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A human endogenous retrovirus type E was recently found to be selectively expressed in most renal cell carcinomas (RCC). Importantly, antigens derived from this provirus are immunogenic, stimulating cytotoxic T-cells that kill RCC cells in vitro and in vivo. Here we show HERV-E expression is restricted to the clear cell subtype of RCC (ccRCC) characterized by an inactivation of the von Hippel-Lindau (VHL) tumor suppressor gene with subsequent stabilization of hypoxia-inducible transcription factors HIF-1α and -2α. HERV-E expression in ccRCC linearly correlated with HIF-2α levels and could be silenced in tumor cells by either transfection of normal VHL or siRNA inhibition of HIF-2α. Using chromatin immunoprecipitation, we demonstrated that HIF-2α can serve as transcriptional factor for HERV-E by binding with HIF response elements (HRE) localized in the proviral 5′LTR. Remarkably, the LTR was found to be hypomethylated only in HERV-E-expressing ccRCC while other tumors and normal tissues possessed a hypermethylated LTR preventing proviral expression. Taken altogether, these findings provide the first evidence that inactivation of a tumor suppressor gene can result in aberrant proviral expression in a human tumor and give insights needed for translational research aimed at boosting human immunity against antigenic components of this HERV-E.
It is estimated that 1 in 70 men and women will be diagnosed with kidney cancer in their lifetime (SEER data http://seer.cancer.gov/statfacts/html/kidrp.html). Although highly curable when disease is localized, metastatic kidney cancer is associated with an extremely poor prognosis, with median survivals of only 10 months. Despite its poor prognosis, kidney cancer is unusual among solid tumors as it appears to be susceptible to the immune system; sustained regression of tumors in patients treated with interferon alpha, IL-2 and allogeneic stem cell transplantation have established the susceptibility of this tumor to attack by T-cells (Childs et al., 2000; Bregni et al., 2002; Rini et al., 2002). Although some patients achieve long-term disease free survival with immune-based therapies, surprisingly little data is known about the target antigens of T-cell populations that mediate regression of RCC. Using allogeneic T-cells, we recently discovered two novel transcripts (CT-RCC-8 and CT-RCC-9) derived from a HERV-E provirus (herein named CT-RCC HERV-E) located on chromosome 6q that are expressed in kidney cancer cells (Takahashi et al., 2008). CT-RCC HERV-E expression was detected at variable levels in fresh kidney cancer samples and in >50% of cultured RCC cell lines, but was not detected in normal tissues and non-RCC tumors. A 10 amino acid peptide antigen (CT-RCC-1) encoded from the shared common sequence region of CT-RCC-8 and CT-RCC-9 was found to be the target antigen of RCC-reactive T-cells that were isolated from a patient who had prolonged regression of kidney cancer following an allogeneic hematopoietic stem cell transplant. Furthermore, this HERV-E derived peptide is highly immunogenic, stimulating peptide specific CD8+ T-cells in vitro and in vivo in kidney cancer patients that kill RCC cells (Rao et al., 2008). These data suggest antigens derived from the CT-RCC HERV-E could be potential targets for T-cell based immunotherapy directed at RCC.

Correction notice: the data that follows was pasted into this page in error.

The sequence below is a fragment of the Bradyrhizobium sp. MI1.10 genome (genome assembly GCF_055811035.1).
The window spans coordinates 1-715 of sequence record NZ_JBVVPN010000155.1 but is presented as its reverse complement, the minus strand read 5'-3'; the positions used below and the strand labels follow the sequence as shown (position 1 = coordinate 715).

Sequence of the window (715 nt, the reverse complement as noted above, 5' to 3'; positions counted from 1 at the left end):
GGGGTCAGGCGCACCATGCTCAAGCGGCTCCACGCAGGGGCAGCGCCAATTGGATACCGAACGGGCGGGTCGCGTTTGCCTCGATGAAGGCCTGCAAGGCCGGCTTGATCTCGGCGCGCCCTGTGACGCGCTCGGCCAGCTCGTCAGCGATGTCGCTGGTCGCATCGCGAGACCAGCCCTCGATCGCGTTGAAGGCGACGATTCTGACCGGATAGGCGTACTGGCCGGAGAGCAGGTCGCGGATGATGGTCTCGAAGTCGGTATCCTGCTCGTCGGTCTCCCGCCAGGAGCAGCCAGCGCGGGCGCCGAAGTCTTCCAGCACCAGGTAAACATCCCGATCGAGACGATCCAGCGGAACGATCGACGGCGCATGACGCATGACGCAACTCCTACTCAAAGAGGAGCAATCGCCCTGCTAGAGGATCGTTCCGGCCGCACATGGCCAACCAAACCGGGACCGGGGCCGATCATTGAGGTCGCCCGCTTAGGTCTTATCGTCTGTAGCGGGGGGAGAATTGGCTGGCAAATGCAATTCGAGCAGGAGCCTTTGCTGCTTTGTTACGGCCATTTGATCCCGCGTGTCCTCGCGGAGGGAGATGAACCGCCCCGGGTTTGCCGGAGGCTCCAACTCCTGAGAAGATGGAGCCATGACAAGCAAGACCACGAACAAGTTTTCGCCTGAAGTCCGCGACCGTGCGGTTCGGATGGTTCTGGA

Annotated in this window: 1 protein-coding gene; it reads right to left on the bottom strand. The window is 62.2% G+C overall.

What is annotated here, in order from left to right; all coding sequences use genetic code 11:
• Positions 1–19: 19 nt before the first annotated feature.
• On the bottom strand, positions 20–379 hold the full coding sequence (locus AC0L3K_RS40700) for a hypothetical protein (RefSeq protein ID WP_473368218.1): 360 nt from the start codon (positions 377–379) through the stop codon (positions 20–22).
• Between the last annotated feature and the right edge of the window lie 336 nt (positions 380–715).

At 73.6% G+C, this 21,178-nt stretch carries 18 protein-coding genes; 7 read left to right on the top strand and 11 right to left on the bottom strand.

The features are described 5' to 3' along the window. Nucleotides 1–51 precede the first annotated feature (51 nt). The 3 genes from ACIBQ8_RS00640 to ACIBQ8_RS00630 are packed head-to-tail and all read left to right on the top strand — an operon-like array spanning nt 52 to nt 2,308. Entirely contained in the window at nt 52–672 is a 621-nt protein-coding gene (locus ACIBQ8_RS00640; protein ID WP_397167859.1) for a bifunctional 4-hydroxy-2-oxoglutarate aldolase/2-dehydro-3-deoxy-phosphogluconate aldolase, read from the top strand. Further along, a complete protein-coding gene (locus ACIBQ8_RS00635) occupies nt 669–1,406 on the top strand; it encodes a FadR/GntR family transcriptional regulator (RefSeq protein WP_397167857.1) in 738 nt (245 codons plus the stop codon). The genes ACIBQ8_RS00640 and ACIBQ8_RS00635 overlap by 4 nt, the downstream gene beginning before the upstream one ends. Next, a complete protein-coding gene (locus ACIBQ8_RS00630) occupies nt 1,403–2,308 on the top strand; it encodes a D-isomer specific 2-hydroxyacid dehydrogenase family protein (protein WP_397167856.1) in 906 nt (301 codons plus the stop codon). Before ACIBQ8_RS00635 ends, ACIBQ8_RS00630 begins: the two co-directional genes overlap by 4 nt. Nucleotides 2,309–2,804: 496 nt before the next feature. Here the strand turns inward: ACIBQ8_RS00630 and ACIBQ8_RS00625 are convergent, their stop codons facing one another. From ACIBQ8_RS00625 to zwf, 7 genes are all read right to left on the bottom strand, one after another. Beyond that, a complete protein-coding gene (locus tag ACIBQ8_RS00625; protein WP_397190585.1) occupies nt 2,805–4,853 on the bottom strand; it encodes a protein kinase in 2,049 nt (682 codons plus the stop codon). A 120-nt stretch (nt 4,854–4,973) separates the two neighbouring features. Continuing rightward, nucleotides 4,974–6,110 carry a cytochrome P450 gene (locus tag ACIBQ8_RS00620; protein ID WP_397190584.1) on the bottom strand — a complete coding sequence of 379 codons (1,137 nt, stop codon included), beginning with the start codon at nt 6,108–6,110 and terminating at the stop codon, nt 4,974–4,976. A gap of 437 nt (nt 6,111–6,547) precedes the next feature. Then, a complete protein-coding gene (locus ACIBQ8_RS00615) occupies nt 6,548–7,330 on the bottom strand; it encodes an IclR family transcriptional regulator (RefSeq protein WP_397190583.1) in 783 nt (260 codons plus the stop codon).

Endogenous retroviruses represent the ancestral remnants of exogenous retroviral infection into germ line cells. Due to negative selection, the majority of HERVs accumulated mutations or insertions/deletions and thus do not contain uninterrupted ORFs to code full-length proteins, or have had their transcription silenced by promoter methylation. However, there is a growing literature on HERV up-regulation at the transcriptional and protein levels in a variety of cancers (reviewed by Ruprecht et al., 2008; Romanish et al., 2010). An increasing number of tumors have recently been shown to express endogenous retroviral products that elicit antitumor immunity in vivo (Hsiao et al., 2006; Hahn et al., 2008; Takahashi et al., 2008; Wang-Johanning et al., 2008). Furthermore, since retroviral-derived proteins are intrinsically immunogenic, antigens encoded by HERVs potentially represent excellent targets for immune-based cancer therapy.
Here we investigated the mechanisms leading to specific expression of the CT-RCC HERV-E in RCC. HERV-E expression was found to be restricted to the clear cell histological subtype of RCC (ccRCC) and caused by inactivation of the VHL tumor suppressor gene and HIF-2α stabilization. We demonstrated that HIF-2α may serve as transcriptional factor for the CT-RCC HERV-E by binding with HIF response elements (HRE) localized in proviral long terminal repeat (LTR). Remarkably, all ccRCC tumors expressing CT-RCC HERV-E possessed hypomethylated LTR. In contrast, non-ccRCC tumors and normal tissues had a highly methylated proviral LTR and no CT-RCC HERV-E expression. These findings suggest loss of function of the VHL tumor suppressor and HIF-2α stabilization together with epigenetic modifications lead to the selective expression of this endogenous retrovirus in ccRCC that serves as an antigenic target of T-cells in vivo.
The classification for renal neoplasms divides RCC into distinct histological subtypes. CT-RCC HERV-E expression was analyzed from fresh tumor samples representing 5 different histological types of kidney tumors: clear cell kidney cancer (both without and with sarcomatoid features), papillary RCC, chromophobe RCC, collecting duct RCC, and oncocytomas. Quantitative real-time RT-PCR (qRT-PCR) using primers specific for the proviral transcripts CT-RCC-8, CT-RCC-9 and their shared common sequence region (herein named CT-RCC common region) was used for this analysis as described previously (Takahashi et al., 2008). Analysis of 17 freshly isolated clear cell renal cell carcinomas procured at NIH (14 without sarcomatoid features and 3 with) showed 13/17 (76%) expressed the CT-RCC HERV-E (Table 1). In contrast, none of the 17 non-clear cell kidney fresh tumors expressed any CT-RCC transcripts (Table 1).